Looking to upgrade. (Switching to 64-bit OS, new RAM)

#1 Posted by D_W (1163 posts) -

Hello,

I've been putting it off for too long. I need to upgrade some stuff on my computer. I built my PC about 4 years ago using most of the same hardware in the the first Tested PC Build video. At the time I needed a 32-bit OS to run the version of Pro Tools (audio engineering program which would not work on a 64-bit windows OS because Avid hates the PC and home studio people or did). Now I absolutely need more RAM to do what I currently want to do on my computer which means switching from 32-bit to 64-bit.

Aside from gaming, I use my PC for all sorts of creative work, such as audio engineering, video editing, and game design. So this upgrade will really benefit me.

Apparently the process isn't too painful, but I don't want to fuck it up and am looking for suggestions. Clearly I need to backup my data, but my computer has multiple harddrives. Do I only need to backup the stuff that's on the drive that holds the OS? If so, what about the file (ie games, save files, music, etc) that are installed on the other drives?

My brother suggested that I should just get a new harddrive and install to that just to be safe, but my entire budget for this current upgrade is only about 200 bucks and I'd rather spend that getting a nice big chuck of memory (like 16 gb.)

On the topic of RAM, do you guys have any suggestions? DDR3 type RAM is what fits in the motherboard.

Thanks.

#2 Edited by Grabbizle (21 posts) -

Seeing how Windows OS 32 bit and 64-bit are entirely different architectures, a backup via the 'Windows Backup' OS program wouldn't work, and so it can be fairly painful, seeing as how you'd have to transfer all of your important or worth-saving files manually over to another storage device, whether it be an internal hard disk or an external disk. If expanding on the current memory, be certain that you attain the correct memory type by matching the following:

The Mhz number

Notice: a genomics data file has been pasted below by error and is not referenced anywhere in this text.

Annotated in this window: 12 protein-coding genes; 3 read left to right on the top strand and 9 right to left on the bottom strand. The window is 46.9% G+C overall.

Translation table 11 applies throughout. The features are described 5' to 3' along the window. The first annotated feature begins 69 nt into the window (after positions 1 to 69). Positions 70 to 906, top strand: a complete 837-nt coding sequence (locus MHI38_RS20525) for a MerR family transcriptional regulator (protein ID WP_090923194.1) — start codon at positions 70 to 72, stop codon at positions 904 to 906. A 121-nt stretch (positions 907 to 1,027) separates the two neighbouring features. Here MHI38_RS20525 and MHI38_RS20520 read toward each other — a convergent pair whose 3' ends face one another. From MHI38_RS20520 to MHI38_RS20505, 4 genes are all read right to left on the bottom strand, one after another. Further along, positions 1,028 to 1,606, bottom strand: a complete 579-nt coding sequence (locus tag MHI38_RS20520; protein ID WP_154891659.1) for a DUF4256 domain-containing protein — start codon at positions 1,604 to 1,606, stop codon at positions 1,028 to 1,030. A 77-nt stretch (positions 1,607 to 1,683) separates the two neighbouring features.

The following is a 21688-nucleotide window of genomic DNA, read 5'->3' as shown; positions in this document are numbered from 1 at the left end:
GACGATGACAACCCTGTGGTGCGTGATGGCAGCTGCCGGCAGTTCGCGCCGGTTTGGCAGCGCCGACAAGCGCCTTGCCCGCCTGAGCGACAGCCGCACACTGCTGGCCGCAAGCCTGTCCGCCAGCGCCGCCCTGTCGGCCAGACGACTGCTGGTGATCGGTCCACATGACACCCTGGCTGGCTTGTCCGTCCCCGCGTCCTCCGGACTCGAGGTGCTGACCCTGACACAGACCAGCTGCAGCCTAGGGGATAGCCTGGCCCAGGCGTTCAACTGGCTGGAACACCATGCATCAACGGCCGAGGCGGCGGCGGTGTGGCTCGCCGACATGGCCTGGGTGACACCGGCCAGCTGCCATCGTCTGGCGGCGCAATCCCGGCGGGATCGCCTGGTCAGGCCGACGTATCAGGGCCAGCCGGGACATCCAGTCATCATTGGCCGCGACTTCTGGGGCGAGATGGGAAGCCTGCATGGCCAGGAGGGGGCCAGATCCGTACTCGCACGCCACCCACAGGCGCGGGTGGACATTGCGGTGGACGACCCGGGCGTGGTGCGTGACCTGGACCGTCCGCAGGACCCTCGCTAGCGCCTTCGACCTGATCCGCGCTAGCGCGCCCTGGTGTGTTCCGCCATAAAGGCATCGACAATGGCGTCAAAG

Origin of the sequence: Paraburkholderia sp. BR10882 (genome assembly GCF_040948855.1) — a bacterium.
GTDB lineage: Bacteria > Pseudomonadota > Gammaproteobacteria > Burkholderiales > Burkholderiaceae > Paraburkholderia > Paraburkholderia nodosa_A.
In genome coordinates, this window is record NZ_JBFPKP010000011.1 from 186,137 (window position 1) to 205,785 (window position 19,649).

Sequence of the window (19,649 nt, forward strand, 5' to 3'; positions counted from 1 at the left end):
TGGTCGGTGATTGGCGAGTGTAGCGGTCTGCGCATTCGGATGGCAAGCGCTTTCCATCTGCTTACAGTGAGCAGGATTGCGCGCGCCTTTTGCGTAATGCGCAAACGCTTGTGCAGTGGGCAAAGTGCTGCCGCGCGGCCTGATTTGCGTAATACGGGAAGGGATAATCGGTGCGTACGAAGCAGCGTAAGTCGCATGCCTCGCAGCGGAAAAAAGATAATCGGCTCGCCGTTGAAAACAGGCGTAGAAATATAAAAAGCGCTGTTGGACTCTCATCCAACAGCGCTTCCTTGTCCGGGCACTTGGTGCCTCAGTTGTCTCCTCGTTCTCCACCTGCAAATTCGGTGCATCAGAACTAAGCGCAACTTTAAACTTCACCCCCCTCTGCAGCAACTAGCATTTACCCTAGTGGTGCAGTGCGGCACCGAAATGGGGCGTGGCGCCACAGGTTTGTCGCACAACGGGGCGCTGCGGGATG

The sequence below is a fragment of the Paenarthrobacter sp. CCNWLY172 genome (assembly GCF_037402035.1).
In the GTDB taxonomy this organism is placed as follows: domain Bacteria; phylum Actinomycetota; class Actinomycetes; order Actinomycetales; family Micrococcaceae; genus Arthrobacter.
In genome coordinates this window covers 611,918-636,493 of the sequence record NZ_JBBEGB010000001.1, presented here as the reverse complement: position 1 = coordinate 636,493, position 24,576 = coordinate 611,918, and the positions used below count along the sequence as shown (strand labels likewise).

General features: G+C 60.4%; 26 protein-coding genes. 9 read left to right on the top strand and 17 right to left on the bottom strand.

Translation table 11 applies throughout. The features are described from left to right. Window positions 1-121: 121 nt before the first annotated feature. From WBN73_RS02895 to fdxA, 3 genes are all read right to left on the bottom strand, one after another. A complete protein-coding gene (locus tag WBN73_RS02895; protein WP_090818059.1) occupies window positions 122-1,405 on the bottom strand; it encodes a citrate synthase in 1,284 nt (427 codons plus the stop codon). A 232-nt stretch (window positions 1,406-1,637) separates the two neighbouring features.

The make of the memory that I own is Corsair, and the brand is Corsair XMS3. Really great memory sticks with heat sinks.

#3 Posted by Damodar (1390 posts) -

Yeah, it will only reformat the drive that you choose to install the OS to, be that an entire HDD/SDD or just a partition of one. Anything on the other drives should be fine.

#4 Posted by Vuud (1994 posts) -

When I upgraded from 32-bit XP to 64-bit Windows 7, it was much easier to store all I wanted to save on a cheap Seagate external HD and format the PC's hard disks.

For RAM, people will probably say otherwise but I think you'd be hard pressed to find a game that is capable of taking advantage of more than 4 gb of RAM. That may change in the near future but unless you are using your PC for lots of 3D rendering or protein folding or multivariable calculus, I wouldn't get more than 16 gb. Heck you'd probably do with 8.

#5 Edited by EXTomar (4731 posts) -

It isn't that 32-bit and 64-bit are completely different or alien but because the way built Microsoft built their "Windows software packaging" is borked and doesn't cleanly support it. This means the only way to handle this is completely clean install.

I would recommend building an entirely new machine where one can scavenge parts from the old one for the new one. Short of a completely new machine I would use a completely different hard drive and install a fresh version. As I wrote, the way the software packaging on Windows works means there is little you can salvage so you might as well start with a clean slate. It should be possible to do a side-by-side install but I also won't be surprised if Microsoft's boot loader borks that leaving you looking for a third party boot loader.

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